A Food Guide Pyramid for People Over 70
March 30, 2000
A FOOD GUIDE PYRAMID FOR PEOPLE OVER 70
Three Tufts University researchers have tweaked the US Department of Agriculture's (USDA) Food Guide Pyramid to come up with guidelines that they say more accurately represent the dietary needs of older consumers.
The Food Guide Pyramid was developed by USDA in 1992 as a visual representation of a healthful diet for people over the age of two. However, Tufts researchers believe seniors have some specific nutrient needs not addressed in the "one size fits all" Food Guide Pyramid, prompting them to make some modifications.
The base of their revised pyramid is narrowed, signifying the reduced need for calories common among seniors. With an estimated calorie intake of 1200 to 1600 calories per day, consumers 70 years of age and older have to make every calorie count in order to get enough of the essential nutrients. The "70+" consumers should discuss with their health care provider.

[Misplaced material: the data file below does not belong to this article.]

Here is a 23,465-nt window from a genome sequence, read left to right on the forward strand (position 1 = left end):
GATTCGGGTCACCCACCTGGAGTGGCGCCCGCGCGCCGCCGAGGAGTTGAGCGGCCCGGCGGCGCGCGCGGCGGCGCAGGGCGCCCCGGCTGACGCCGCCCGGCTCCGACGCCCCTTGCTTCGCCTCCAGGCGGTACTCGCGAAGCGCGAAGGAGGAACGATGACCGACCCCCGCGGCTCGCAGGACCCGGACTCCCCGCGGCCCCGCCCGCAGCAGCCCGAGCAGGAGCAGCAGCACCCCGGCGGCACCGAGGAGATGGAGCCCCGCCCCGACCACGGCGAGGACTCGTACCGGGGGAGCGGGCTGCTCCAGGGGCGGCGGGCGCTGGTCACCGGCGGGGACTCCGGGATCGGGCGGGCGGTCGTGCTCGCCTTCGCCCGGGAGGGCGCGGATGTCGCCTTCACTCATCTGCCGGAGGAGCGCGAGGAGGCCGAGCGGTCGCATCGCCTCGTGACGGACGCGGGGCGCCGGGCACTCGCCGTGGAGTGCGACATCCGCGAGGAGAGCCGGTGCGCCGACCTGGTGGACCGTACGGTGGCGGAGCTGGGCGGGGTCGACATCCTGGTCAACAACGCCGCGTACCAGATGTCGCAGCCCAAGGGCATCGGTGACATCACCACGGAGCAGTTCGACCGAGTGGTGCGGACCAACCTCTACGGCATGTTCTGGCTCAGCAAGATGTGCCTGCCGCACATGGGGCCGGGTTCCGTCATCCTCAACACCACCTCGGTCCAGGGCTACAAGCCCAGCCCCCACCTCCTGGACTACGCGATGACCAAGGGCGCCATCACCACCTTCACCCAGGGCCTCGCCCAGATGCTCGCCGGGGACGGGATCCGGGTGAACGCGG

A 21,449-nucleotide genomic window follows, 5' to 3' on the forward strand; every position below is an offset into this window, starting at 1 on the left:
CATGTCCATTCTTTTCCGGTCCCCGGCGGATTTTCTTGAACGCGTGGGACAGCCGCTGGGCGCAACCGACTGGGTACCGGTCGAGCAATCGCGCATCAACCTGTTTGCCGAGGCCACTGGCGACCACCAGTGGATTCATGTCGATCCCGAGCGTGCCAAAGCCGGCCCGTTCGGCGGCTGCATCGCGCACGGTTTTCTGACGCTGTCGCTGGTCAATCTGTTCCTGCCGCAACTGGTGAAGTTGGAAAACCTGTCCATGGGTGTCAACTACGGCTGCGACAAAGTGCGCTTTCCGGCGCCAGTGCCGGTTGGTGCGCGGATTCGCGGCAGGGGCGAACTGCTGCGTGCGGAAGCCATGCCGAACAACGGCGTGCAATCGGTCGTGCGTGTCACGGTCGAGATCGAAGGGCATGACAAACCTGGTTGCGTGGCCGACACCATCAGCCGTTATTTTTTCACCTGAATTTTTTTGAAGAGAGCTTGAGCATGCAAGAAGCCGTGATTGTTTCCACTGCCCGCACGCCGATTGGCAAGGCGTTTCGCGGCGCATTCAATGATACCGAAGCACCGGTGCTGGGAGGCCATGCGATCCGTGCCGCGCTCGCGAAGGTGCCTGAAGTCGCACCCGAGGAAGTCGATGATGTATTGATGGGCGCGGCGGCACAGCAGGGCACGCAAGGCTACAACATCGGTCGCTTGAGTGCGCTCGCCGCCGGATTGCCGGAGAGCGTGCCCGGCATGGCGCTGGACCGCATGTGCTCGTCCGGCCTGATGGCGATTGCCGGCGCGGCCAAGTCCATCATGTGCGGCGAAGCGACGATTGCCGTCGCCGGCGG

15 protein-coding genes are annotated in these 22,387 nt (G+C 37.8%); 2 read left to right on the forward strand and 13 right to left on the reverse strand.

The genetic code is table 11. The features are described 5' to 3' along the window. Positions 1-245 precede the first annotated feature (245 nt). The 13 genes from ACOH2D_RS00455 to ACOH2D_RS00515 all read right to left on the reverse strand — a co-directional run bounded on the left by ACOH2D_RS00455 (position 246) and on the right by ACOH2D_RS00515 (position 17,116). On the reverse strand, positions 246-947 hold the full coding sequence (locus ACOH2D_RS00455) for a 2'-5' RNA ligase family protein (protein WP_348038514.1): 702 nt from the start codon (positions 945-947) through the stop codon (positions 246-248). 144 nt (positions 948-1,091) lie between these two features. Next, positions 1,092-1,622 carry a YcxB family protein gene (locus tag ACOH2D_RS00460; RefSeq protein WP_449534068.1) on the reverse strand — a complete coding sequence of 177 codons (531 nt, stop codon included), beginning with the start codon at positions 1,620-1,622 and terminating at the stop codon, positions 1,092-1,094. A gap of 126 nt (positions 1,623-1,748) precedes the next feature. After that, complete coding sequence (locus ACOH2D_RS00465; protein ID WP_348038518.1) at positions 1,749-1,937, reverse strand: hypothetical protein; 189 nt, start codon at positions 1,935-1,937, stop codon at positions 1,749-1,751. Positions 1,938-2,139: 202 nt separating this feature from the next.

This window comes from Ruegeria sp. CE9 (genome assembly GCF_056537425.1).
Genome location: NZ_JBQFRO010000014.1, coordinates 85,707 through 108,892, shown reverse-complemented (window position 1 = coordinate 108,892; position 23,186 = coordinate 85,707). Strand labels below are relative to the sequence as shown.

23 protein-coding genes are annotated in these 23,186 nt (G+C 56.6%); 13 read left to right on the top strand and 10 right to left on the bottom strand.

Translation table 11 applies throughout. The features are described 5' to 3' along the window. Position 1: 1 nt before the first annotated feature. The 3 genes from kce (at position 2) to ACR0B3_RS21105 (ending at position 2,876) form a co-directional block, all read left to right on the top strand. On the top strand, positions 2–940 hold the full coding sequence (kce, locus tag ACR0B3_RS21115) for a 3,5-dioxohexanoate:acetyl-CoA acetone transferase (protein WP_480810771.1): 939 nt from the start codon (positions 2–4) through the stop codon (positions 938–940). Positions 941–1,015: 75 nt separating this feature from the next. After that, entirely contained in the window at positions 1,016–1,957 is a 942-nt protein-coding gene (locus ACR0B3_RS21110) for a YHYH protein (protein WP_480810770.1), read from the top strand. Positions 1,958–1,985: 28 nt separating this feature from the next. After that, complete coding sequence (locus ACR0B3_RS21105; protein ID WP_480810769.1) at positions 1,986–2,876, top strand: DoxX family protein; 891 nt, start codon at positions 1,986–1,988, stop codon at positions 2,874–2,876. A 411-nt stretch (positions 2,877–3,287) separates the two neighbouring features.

The Tufts researchers point out that these dietary recommendations are aimed at healthy, mobile seniors with the resources needed to prepare adequate meals. It is not designed to consider the special dietary needs of those with significant health problems, nor does it address socioeconomic factors, such as decreased income and mobility, that make it harder for many seniors to meet nutrient needs. But all seniors, regardless of circumstances, should still hear the pyramid's main messages: people over age seventy have specific nutrient needs, and how well they meet those needs can impact overall health status.
The "70+" pyramid is now just a suggestion; it has not yet been adopted as an official USDA teaching tool. But the USDA and the Department of Health and Human Services are in the process of revising the US Dietary Guidelines on which the USDA Food Guide Pyramid is based, and the Tufts researchers are hoping that their "70+" pyramid will generate some discussion on how best to address the unique nutrient needs of seniors.
Tufts Nutrition Commentator, March 1999
Cathi Lamp, UC Tulare County Nutrition, Family & Consumer Science Advisor